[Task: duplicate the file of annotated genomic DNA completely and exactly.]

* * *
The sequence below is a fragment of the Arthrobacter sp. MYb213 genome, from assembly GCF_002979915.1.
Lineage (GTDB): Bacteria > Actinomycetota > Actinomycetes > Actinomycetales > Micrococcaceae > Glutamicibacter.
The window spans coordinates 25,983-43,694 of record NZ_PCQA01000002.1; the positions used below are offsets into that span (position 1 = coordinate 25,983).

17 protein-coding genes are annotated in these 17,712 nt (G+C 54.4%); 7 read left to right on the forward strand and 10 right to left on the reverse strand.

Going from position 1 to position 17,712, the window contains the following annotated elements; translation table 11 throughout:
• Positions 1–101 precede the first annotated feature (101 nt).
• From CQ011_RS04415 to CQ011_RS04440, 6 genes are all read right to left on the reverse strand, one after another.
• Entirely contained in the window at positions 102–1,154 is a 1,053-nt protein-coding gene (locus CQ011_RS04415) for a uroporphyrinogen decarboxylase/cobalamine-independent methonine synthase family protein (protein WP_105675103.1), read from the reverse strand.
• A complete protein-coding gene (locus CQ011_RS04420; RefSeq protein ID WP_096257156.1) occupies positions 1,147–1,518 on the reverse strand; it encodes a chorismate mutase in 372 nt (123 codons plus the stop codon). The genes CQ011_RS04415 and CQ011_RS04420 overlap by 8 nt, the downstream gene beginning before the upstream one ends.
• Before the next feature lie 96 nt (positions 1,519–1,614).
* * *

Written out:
The sequence below is a fragment of the Arthrobacter sp. MYb213 genome, from assembly GCF_002979915.1.
Lineage (GTDB): Bacteria > Actinomycetota > Actinomycetes > Actinomycetales > Micrococcaceae > Glutamicibacter.
The window spans coordinates 25,983-43,694 of record NZ_PCQA01000002.1; the positions used below are offsets into that span (position 1 = coordinate 25,983).

17 protein-coding genes are annotated in these 17,712 nt (G+C 54.4%); 7 read left to right on the forward strand and 10 right to left on the reverse strand.

Going from position 1 to position 17,712, the window contains the following annotated elements; translation table 11 throughout:
• Positions 1–101 precede the first annotated feature (101 nt).
• From CQ011_RS04415 to CQ011_RS04440, 6 genes are all read right to left on the reverse strand, one after another.
• Entirely contained in the window at positions 102–1,154 is a 1,053-nt protein-coding gene (locus CQ011_RS04415) for a uroporphyrinogen decarboxylase/cobalamine-independent methonine synthase family protein (protein WP_105675103.1), read from the reverse strand.
• A complete protein-coding gene (locus CQ011_RS04420; RefSeq protein ID WP_096257156.1) occupies positions 1,147–1,518 on the reverse strand; it encodes a chorismate mutase in 372 nt (123 codons plus the stop codon). The genes CQ011_RS04415 and CQ011_RS04420 overlap by 8 nt, the downstream gene beginning before the upstream one ends.
• Before the next feature lie 96 nt (positions 1,519–1,614).